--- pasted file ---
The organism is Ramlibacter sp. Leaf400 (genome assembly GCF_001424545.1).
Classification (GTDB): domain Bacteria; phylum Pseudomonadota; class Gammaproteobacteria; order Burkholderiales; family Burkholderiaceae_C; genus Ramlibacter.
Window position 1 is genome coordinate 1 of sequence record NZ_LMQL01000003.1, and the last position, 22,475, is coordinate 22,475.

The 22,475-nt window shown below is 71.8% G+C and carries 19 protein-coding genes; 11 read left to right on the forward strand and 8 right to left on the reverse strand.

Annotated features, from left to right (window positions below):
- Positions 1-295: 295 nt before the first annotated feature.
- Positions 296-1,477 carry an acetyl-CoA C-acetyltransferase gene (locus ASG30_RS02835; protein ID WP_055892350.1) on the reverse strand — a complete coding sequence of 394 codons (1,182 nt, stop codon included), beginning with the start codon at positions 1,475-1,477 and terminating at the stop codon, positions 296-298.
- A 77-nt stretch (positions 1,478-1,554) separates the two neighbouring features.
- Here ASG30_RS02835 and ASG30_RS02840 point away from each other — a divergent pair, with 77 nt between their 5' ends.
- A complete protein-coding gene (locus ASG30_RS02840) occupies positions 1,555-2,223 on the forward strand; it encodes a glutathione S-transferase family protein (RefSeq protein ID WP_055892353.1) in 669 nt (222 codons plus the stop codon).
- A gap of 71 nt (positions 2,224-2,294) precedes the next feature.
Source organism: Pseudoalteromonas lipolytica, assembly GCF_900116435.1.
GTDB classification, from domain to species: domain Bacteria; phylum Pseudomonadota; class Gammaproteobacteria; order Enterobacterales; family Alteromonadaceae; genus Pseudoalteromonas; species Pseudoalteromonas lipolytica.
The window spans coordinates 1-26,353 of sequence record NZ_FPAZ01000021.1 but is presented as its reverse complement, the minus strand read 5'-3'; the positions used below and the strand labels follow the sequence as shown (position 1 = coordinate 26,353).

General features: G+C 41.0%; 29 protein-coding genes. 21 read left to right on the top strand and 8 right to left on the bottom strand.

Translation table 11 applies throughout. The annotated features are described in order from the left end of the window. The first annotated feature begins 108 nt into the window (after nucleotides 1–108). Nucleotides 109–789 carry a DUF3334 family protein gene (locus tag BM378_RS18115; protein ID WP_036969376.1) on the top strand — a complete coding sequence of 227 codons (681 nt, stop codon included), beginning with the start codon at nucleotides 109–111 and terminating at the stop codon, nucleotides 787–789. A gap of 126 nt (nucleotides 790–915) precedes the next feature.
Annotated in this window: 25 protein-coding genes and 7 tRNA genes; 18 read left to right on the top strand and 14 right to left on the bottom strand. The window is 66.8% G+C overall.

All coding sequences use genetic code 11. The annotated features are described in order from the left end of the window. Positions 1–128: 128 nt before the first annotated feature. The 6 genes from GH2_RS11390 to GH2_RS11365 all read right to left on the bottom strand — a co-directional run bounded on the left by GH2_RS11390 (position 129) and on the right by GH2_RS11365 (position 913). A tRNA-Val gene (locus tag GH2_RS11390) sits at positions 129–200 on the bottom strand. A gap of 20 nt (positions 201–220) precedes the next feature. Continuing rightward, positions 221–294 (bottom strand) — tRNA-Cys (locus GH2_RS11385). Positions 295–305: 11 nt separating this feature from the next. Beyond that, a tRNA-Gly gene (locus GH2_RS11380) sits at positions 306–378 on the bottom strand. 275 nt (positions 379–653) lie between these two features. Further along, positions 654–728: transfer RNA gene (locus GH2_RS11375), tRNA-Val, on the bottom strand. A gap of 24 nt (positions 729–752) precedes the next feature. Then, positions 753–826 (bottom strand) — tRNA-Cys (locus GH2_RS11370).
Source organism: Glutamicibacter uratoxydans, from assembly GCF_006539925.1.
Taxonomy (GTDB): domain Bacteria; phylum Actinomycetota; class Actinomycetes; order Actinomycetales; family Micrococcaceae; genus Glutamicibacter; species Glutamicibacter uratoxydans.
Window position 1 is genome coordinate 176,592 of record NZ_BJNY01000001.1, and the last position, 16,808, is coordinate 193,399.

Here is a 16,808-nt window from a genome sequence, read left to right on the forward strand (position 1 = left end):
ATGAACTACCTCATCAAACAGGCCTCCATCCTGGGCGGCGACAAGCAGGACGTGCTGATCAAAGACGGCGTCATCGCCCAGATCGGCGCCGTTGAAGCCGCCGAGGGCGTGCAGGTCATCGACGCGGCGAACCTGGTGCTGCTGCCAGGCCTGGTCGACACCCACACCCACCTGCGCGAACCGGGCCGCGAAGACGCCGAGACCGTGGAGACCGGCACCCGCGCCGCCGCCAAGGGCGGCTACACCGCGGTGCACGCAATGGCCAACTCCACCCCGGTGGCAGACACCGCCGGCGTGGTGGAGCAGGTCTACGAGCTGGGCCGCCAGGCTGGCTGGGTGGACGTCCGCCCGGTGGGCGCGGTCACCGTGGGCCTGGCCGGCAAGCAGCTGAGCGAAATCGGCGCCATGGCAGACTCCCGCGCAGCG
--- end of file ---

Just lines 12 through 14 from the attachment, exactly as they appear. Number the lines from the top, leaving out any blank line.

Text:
Source organism: Pseudoalteromonas lipolytica, assembly GCF_900116435.1.
GTDB classification, from domain to species: domain Bacteria; phylum Pseudomonadota; class Gammaproteobacteria; order Enterobacterales; family Alteromonadaceae; genus Pseudoalteromonas; species Pseudoalteromonas lipolytica.
The window spans coordinates 1-26,353 of sequence record NZ_FPAZ01000021.1 but is presented as its reverse complement, the minus strand read 5'-3'; the positions used below and the strand labels follow the sequence as shown (position 1 = coordinate 26,353).